Tracking Invisible Scars
Change the word homosexuals to ambisexuals, and you'd have a fairly good summation of the former world of Michael Ryan. He recounts his own sexual addiction in Secret Life, and there's probably no easier book to mock, if that's what you want to do.
Sexual biographies are, admittedly, a difficult form to master without coming off as a self-absorbed fool. The poet Rosemary Daniell tried some years ago in her book Fatal Flowers, a laughably smug, air-headed recollection of Southern girlhood where every page is smothered with Gothic melodrama and everyone but the author sounds like a cracker.
Ryan's a poet, too, and he has at least one story where he comes within a hair's breadth of full-scale bestiality that, stripped of its goofy juvenile context, makes the book look ridiculously forthright. (Michiko Kakutani had a good time with it in a recent column for The New York Times Magazine.) The book even ends with the author touching on the benefits of a 12-step program.
But Ryan surmounts the reader's cynicism. The book is more engrossing than discomfiting.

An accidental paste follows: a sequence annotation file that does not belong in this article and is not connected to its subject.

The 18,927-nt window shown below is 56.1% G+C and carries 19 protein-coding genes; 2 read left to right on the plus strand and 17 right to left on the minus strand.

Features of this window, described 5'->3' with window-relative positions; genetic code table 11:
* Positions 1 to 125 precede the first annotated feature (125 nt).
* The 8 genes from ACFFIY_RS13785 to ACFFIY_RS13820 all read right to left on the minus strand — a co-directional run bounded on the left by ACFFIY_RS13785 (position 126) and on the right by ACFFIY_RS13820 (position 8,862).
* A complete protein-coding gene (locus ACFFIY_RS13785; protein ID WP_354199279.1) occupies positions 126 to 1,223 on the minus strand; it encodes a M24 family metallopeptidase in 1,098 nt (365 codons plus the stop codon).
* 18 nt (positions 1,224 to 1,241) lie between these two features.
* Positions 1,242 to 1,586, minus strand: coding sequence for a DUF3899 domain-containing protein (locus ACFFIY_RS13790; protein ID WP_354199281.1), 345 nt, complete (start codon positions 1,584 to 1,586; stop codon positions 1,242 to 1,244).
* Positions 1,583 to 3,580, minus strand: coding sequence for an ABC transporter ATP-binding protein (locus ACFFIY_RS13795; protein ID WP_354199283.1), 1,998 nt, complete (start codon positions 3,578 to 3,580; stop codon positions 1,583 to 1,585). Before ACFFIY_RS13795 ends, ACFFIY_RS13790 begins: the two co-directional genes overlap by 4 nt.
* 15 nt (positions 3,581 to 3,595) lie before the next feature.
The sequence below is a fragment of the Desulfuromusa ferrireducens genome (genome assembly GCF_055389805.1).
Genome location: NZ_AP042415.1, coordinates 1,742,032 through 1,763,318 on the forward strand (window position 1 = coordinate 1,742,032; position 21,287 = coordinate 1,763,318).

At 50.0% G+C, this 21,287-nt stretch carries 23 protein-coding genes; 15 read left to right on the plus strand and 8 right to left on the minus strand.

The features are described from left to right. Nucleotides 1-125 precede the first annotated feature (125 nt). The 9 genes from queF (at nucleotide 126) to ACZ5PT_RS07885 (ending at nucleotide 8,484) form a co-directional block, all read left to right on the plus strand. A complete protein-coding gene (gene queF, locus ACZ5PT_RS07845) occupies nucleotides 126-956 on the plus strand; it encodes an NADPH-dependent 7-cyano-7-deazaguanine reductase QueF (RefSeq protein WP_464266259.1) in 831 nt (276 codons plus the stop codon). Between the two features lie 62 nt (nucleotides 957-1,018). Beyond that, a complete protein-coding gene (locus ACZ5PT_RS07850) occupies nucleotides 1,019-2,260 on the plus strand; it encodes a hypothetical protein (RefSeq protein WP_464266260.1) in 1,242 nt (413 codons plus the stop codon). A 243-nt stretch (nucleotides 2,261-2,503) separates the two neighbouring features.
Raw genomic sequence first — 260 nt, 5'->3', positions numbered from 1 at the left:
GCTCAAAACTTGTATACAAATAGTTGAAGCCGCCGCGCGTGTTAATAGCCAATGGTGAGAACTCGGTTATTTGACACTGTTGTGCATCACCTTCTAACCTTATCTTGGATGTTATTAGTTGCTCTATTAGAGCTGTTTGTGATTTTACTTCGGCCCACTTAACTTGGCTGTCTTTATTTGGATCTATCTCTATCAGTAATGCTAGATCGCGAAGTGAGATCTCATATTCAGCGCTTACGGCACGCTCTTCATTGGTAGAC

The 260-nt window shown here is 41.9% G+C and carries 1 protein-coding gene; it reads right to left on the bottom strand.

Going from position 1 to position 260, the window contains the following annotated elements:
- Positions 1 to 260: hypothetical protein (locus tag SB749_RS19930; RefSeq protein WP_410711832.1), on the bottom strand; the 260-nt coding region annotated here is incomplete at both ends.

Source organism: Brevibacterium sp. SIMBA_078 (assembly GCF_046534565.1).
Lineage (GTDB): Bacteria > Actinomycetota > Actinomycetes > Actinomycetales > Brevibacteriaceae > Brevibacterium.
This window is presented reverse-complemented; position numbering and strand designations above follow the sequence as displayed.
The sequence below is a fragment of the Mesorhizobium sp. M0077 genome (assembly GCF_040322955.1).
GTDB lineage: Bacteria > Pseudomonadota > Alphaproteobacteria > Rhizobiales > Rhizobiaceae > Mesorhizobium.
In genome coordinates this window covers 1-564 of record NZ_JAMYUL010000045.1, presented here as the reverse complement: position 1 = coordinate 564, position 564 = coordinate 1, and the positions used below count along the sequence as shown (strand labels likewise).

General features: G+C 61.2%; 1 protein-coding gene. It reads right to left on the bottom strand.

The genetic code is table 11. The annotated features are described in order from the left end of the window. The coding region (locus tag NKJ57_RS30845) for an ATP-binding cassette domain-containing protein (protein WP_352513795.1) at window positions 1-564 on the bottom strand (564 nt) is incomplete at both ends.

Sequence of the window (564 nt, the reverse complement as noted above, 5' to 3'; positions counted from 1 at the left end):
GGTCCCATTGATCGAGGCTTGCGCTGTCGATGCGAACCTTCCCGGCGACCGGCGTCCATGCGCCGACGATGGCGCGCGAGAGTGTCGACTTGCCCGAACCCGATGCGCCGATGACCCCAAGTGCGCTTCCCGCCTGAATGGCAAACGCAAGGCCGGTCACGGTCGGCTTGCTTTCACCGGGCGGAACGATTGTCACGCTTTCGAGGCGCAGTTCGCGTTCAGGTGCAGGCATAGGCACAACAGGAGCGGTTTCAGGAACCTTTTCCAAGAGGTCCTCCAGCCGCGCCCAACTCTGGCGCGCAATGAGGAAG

Ryan's "secret life" begins at age five, when he's molested by a seedy local photographer. Like most abuse victims, he keeps the fact to himself, tries to forget it and sometimes succeeds.
The effects of molestation are, of course, long-lasting; victimized children carry the scars with them into adulthood and their own relationships. With Ryan, the result was a sexual obsession that blossomed in adulthood and involved just about anyone within reach when the mood struck.
Interestingly, he doesn't dwell on it all that much maybe all those hypodermic jabs really do feel the same after awhile. Instead, he tells us how he grew up: his drunken father, protective mother, dorky brother, Catholic education, strange neighbors, his fascination with baseball and girls. There's his teenage sexual life, too, which is the same most boys know: Playboy in one hand, a "hydrangea-sized Kleenex" in the other.
Ryan who lost his Princeton teaching post when it was discovered he was banging his own students broadcasts his life and asks us to care. The odd thing is that we do. His tone is clear-eyed, thoughtful and secure. He doesn't ask for pity, doesn't try to look like some tough-ass survivor, doesn't jabber on about his salvation from himself. He's more interested in giving shape to his experience. It's no wonder that he winds up teaching autobiographical writing. Reading this book makes you want to write your own story.
The book is less about sex than it is about Ryan's half-century experience of growing up. This is a moving, painful and often howlingly funny story of an American boyhood.
Rodney Welch often writes film and book reviews for POINT.